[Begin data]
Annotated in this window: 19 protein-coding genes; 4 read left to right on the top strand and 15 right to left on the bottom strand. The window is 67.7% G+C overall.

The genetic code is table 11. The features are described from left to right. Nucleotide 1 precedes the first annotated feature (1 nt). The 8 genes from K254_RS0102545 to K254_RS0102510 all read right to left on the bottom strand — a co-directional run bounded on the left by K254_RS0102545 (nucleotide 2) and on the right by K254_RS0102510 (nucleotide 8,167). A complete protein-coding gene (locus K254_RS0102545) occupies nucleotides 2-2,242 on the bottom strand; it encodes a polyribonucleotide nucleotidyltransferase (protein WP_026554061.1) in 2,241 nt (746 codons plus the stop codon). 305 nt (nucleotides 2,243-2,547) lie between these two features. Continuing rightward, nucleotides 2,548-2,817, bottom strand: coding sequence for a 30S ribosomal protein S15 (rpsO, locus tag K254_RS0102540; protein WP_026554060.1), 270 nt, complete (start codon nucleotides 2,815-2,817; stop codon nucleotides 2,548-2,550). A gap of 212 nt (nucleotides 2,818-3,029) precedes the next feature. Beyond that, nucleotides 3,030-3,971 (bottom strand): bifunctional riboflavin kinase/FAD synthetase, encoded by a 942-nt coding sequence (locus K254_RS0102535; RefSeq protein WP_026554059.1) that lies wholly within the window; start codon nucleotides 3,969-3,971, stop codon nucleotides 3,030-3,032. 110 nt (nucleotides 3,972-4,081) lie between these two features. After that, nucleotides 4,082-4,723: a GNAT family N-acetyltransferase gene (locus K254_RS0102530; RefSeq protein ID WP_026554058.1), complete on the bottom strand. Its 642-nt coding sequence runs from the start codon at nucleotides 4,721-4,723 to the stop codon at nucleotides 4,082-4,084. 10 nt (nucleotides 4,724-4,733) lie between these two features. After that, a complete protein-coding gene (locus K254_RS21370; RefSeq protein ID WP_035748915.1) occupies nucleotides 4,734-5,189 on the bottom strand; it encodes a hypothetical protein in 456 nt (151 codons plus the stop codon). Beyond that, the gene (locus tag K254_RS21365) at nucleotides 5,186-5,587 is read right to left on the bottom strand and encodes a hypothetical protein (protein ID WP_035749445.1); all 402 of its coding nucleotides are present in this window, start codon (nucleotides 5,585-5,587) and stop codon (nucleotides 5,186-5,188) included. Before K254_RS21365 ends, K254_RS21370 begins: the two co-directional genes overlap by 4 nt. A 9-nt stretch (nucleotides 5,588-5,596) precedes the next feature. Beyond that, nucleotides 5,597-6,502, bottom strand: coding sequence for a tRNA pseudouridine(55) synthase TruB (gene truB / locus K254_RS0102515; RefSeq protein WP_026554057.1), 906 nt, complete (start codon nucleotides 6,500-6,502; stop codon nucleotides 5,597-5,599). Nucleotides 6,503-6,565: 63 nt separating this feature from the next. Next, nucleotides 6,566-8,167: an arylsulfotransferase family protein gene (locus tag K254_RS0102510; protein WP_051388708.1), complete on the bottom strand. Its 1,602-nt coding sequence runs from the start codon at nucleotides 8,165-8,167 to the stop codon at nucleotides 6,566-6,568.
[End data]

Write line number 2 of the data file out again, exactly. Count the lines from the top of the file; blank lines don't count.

The genetic code is table 11. The features are described from left to right. Nucleotide 1 precedes the first annotated feature (1 nt). The 8 genes from K254_RS0102545 to K254_RS0102510 all read right to left on the bottom strand — a co-directional run bounded on the left by K254_RS0102545 (nucleotide 2) and on the right by K254_RS0102510 (nucleotide 8,167). A complete protein-coding gene (locus K254_RS0102545) occupies nucleotides 2-2,242 on the bottom strand; it encodes a polyribonucleotide nucleotidyltransferase (protein WP_026554061.1) in 2,241 nt (746 codons plus the stop codon). 305 nt (nucleotides 2,243-2,547) lie between these two features. Continuing rightward, nucleotides 2,548-2,817, bottom strand: coding sequence for a 30S ribosomal protein S15 (rpsO, locus tag K254_RS0102540; protein WP_026554060.1), 270 nt, complete (start codon nucleotides 2,815-2,817; stop codon nucleotides 2,548-2,550). A gap of 212 nt (nucleotides 2,818-3,029) precedes the next feature. Beyond that, nucleotides 3,030-3,971 (bottom strand): bifunctional riboflavin kinase/FAD synthetase, encoded by a 942-nt coding sequence (locus K254_RS0102535; RefSeq protein WP_026554059.1) that lies wholly within the window; start codon nucleotides 3,969-3,971, stop codon nucleotides 3,030-3,032. 110 nt (nucleotides 3,972-4,081) lie between these two features. After that, nucleotides 4,082-4,723: a GNAT family N-acetyltransferase gene (locus K254_RS0102530; RefSeq protein ID WP_026554058.1), complete on the bottom strand. Its 642-nt coding sequence runs from the start codon at nucleotides 4,721-4,723 to the stop codon at nucleotides 4,082-4,084. 10 nt (nucleotides 4,724-4,733) lie between these two features. After that, a complete protein-coding gene (locus K254_RS21370; RefSeq protein ID WP_035748915.1) occupies nucleotides 4,734-5,189 on the bottom strand; it encodes a hypothetical protein in 456 nt (151 codons plus the stop codon). Beyond that, the gene (locus tag K254_RS21365) at nucleotides 5,186-5,587 is read right to left on the bottom strand and encodes a hypothetical protein (protein ID WP_035749445.1); all 402 of its coding nucleotides are present in this window, start codon (nucleotides 5,585-5,587) and stop codon (nucleotides 5,186-5,188) included. Before K254_RS21365 ends, K254_RS21370 begins: the two co-directional genes overlap by 4 nt. A 9-nt stretch (nucleotides 5,588-5,596) precedes the next feature. Beyond that, nucleotides 5,597-6,502, bottom strand: coding sequence for a tRNA pseudouridine(55) synthase TruB (gene truB / locus K254_RS0102515; RefSeq protein WP_026554057.1), 906 nt, complete (start codon nucleotides 6,500-6,502; stop codon nucleotides 5,597-5,599). Nucleotides 6,503-6,565: 63 nt separating this feature from the next. Next, nucleotides 6,566-8,167: an arylsulfotransferase family protein gene (locus tag K254_RS0102510; protein WP_051388708.1), complete on the bottom strand. Its 1,602-nt coding sequence runs from the start codon at nucleotides 8,165-8,167 to the stop codon at nucleotides 6,566-6,568.